He Came To Mock - But Stayed to Pray
by Bridget Haggerty
The title for this article is an old Irish saying about "The Reek" - Croagh Patrick. It was once known as Crochan Aigh, the mount of the eagle, before it became associated with Ireland's best-loved saint.
According to legend, St. Patrick retired to the summit of Croagh Patrick for contemplation, fasting and prayer. He remained there for forty days and forty nights during which he was tormented by demons who assumed the form of black birds. He rang his bell so loudly that the men of Ireland heard it; finally he threw the bell at the demons so hard that it broke and the blackbirds departed. Patrick wept and an angel came to console him. As the story goes, he asked the angel to intercede on behalf of the Irish people and secure special dispensations for them.
The Rose of Tralee Festival
Edited and adapted by Bridget Haggerty
This annual event takes its inspiration from a nineteenth century ballad of the same name about a woman called Mary. The words of the song are credited to C. (or E.) Mordaunt Spencer and the music to Charles William Glover, but a story circulated in connection with the festival claims that the song was written by William Pembroke Mulchinock, a wealthy Protestant, out of love for Mary O'Connor, a poor Catholic maid in service to his parents.*
How the festival began
The festival has its origins in a local pageant called the Carnival Queen which fell by the wayside after the second world war when many Irish people were leaving ireland to look for work. The idea for a Rose of Tralee festival came about when a group of local business people met in Harty's bar in Tralee to brainstorm about how to bring more tourists to the town during the horse racing meeting and to encourage ex-pats back home for a visit. In 1957, the Race Week Carnival was resurrected and it featured a Carnival Queen. In the meantime, Dan Nolan, then managing director of The Kerryman newspaper, headed up a group who came up with the idea of a festival named after the famous ballad. The newly named event competition started in 1959 on a budget of just £750.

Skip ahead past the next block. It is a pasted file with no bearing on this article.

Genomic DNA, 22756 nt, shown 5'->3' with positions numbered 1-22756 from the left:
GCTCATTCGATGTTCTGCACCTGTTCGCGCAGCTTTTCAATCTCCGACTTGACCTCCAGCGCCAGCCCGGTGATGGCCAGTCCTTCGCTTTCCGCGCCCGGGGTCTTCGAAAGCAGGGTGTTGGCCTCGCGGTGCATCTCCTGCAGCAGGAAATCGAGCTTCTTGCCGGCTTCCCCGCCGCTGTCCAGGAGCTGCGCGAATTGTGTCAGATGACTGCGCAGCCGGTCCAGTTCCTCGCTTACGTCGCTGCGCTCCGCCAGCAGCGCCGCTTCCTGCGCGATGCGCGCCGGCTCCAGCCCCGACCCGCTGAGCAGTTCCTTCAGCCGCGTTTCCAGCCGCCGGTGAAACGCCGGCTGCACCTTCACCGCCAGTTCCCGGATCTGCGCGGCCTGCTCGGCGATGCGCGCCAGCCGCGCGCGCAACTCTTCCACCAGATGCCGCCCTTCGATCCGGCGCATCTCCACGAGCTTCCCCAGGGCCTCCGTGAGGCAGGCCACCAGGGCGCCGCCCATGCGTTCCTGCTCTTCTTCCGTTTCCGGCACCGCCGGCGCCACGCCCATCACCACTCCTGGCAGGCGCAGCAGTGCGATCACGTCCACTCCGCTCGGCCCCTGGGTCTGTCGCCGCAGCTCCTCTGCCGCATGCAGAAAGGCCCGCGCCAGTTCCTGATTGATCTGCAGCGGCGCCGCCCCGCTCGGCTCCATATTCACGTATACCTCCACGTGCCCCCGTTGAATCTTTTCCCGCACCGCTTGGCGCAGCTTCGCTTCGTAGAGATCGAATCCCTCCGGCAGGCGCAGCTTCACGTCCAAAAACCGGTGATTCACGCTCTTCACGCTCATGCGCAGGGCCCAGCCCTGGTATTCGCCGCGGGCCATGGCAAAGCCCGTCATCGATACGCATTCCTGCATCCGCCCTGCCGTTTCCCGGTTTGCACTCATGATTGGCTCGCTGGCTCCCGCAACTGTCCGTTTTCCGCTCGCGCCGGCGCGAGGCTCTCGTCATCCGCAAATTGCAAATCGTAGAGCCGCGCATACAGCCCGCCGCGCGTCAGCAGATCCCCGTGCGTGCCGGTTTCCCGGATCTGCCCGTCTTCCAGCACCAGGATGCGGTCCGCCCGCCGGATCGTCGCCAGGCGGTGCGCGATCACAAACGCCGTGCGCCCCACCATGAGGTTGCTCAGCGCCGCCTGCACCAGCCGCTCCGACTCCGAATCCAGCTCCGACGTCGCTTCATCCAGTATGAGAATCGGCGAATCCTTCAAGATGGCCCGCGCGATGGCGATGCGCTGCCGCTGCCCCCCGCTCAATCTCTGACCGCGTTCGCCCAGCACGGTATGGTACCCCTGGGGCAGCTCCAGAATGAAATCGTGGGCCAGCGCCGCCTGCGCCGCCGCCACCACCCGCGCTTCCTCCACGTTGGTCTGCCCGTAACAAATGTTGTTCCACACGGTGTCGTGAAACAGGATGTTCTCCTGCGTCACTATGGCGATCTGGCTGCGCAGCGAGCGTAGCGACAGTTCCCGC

The Rose of Tralee
How The Ballad Came To Be
One of Ireland's most popular songs was written by William Pembroke Mulchinock who fell in love with one Mary O'Connor, a maid in service to his parents. Fact or fiction, the following account, which was compiled from various sources, tells of an unrequited romance between a wealthy Protestant lad and a poor Catholic colleen.
At 17, Mary was a dark-haired beauty with large, lustrous eyes. When William's sister took him to see her children in the nursery, he saw Mary for the first time - and was totally smitten. From then on, he sought out every opportunity to be with her and eventually, they fell in love. She was especially taken by the lovely poem he had written, just for her:
Fraughan Fool with Sweet Biscuits
In her book The Festive Food of Ireland, Darina Allen explains that fraughans, herts or billberries are the names used in different parts of Ireland for wild blueberries which grow on the acid hilltop soil. They were traditionally picked on the first Sunday of August - during Lúgnasa - and eaten mashed with sugar or in pies. If there was an abundance, they would also be made into jams.
Basic Irish: Golf
Ever played golf in Ireland? It's no idle boast that the Emerald Isle has some of the most picturesque courses in the world. And they're challenging as well. Which is why movie stars like Mike Douglas fly in from the states just to play a round. In this week's lesson, Aideen offers words and phrases related to what one wag described as the greatest excuse for a walk. We especially like the phrase for Golf Club - as in the one you might belong to - sounds suspiciously close to Come and Golf!